There’s a huge urgency worldwide to find new therapies that help patients with amyotrophic lateral sclerosis, or ALS, a fatal neurological disorder that causes people to eventually lose the ability to walk, talk, eat and breathe. In this Q&A, Deepti Lall, PhD, a scientist in the Cedars-Sinai Board of Governors Regenerative Medicine Institute, explains why she thinks looking beyond neurons may help lead to new treatments for the fatal disease. Read more>

Cedars-Sinai Leader in Maternal-Fetal Medicine Honored for Dedication to Women’s Healthcare

Kimberly Gregory, MD, MPH, director of Maternal-Fetal Medicine and vice chair of Women’s Healthcare Quality and Performance Improvement in the Department of Obstetrics and Gynecology at Cedars-Sinai, has been awarded the Luella Klein Lifetime Achievement Award by the American College of Obstetricians and Gynecologists. Read more> 

Women, Vibrators and Pelvic Health

Cedars-Sinai investigator Alexandra Dubinskaya, MD, female pelvic medicine and reconstructive surgery specialist, presented new data on the use of vibrators to address a range of female pelvic health conditions during the 117th Annual Scientific Meeting of the American Urological Association in New Orleans. The presentation was identified as one of the leading research studies in the field. Read more> 

Stanley C. Jordan, MD, Elected to Association of American Physicians

Election to the association is bestowed to physicians who have made outstanding contributions to basic or translational biomedical research. Stanley C. Jordan, MD, director of the Cedars-Sinai Nephrology and Transplant Immunology programs, has pioneered research leading to major advances in diagnostic and treatment approaches for transplanting organs. Read more>

Treatment Minimizes Infants’ Opioid-Related Brain Abnormalities

A new study led by Wei Gao, PhD, director of Neuroimaging Research at the Biomedical Imaging Research Institute and professor of Biomedical Sciences, is the first to provide evidence that treating pregnant women who have opioid use disorder can help minimize opioid-related brain abnormalities in their newborns. The findings were published in JNeurosciRead more> 

Understanding Autoimmune Lung Involvement

Investigators have uncovered important insights into the pathophysiology of diffuse alveolar hemorrhage, a rare but dangerous complication that can occur in people with autoimmune diseases. A new study led by Caroline Jefferies, PhD, associate professor in the Division of Rheumatology, and published in Frontiers in Immunology, offers some new clues into the biologic mechanisms that drive bleeding in diffuse alveolar hemorrhage. Read more> 

Hope and ALS

Scientists are inching toward a greater understanding of ALS, made possible by patients who take an active role in research. The ALS Clinic at Cedars-Sinai is running 13 ongoing trials involving about 170 patients, including studies into stem cell therapy. In this article, Richard Lewis, MD, professor of Neurology, and others who work with ALS share what drives them to continue seeking solutions despite decades of only incremental progress. Read more>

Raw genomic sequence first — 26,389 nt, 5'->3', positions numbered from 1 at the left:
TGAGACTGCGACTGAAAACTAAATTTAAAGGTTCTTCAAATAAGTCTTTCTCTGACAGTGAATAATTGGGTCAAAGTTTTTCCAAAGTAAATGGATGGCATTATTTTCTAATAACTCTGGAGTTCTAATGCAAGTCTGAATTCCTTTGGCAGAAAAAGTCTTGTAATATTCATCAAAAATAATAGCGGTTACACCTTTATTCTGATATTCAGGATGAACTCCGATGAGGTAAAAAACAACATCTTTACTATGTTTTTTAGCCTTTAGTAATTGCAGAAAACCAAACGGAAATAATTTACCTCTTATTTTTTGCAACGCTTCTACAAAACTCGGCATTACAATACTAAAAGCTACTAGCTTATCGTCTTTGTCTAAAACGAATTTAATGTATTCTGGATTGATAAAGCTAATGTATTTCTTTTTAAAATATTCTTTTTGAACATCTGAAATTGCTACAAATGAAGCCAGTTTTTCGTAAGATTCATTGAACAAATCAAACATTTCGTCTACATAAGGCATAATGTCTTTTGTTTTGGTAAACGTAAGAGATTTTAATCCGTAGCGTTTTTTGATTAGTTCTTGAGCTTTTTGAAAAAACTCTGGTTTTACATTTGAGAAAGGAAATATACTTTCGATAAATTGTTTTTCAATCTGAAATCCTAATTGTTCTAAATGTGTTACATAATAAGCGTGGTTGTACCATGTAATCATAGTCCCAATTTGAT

Nurse-Led Study Leads to Creating ‘Serenity Lounges’

A team of nurses found that break rooms equipped with massage chairs and other relaxation tools reduced feelings of stress, anxiety and burnout among nurses. The research, led by Linda Kim, PhD, MSN, RN, PHN, found that use of a massage chair in a quiet room for as little as 10 minutes provided nurses mental and emotional relief. The findings were published in the American Journal of NursingRead more> 

New Study Reveals How the Brain Says ‘Oops!’

Investigators from Cedars-Sinai’s Center for Neural Science and Medicine and Department of Neurosurgery have uncovered how signals from a group of neurons in the brain’s frontal lobe simultaneously give humans the flexibility to learn new tasks—and the focus to develop highly specific skills. The research, led by Ueli Rutishauser, PhD, professor of Neurosurgery, Neurology, and Biomedical Sciences, was published in Science. Read more> 

Moms With Postpartum Depression Benefit From Improved Screening

Nurse education is the key to successfully screening women for postpartum depression, which affects some 15% of mothers, according to a new quality improvement study led by Eynav Accortt, PhD, director of the Reproductive Psychology Program at Cedars-Sinai. The study was published in the American Journal of Obstetrics & Gynecology–Maternal-Fetal Medicine. Read more>

Protecting Neurons in Parkinson’s Disease

Researchers demonstrated that increasing the production of a neurotransmitter called norepinephrine in the brain could potentially help prevent motor dysfunction in people with Parkinson’s disease. Their study, conducted in mice and led by Celine Riera, PhD, a research scientist in the Cedars-Sinai Board of Governors Regenerative Medicine Institute and senior author of the study, was published in the peer-reviewed journal PLOS OneRead more>

Improving Preterm Babies’ Nutrition in the NICU

With the goal of bettering nutrition for the smallest babies, Cedars-Sinai neonatologists helped lead a collaborative quality improvement project of 22 California Neonatal Intensive Care Units to help reduce malnutrition in preterm babies. Findings from the 18-month study, led by Kurlen Payton, MD, interim director of the Cedars-Sinai Neonatal Intensive Care Unit, were presented at the Pediatric Academic Societies meeting in Denver. Read more>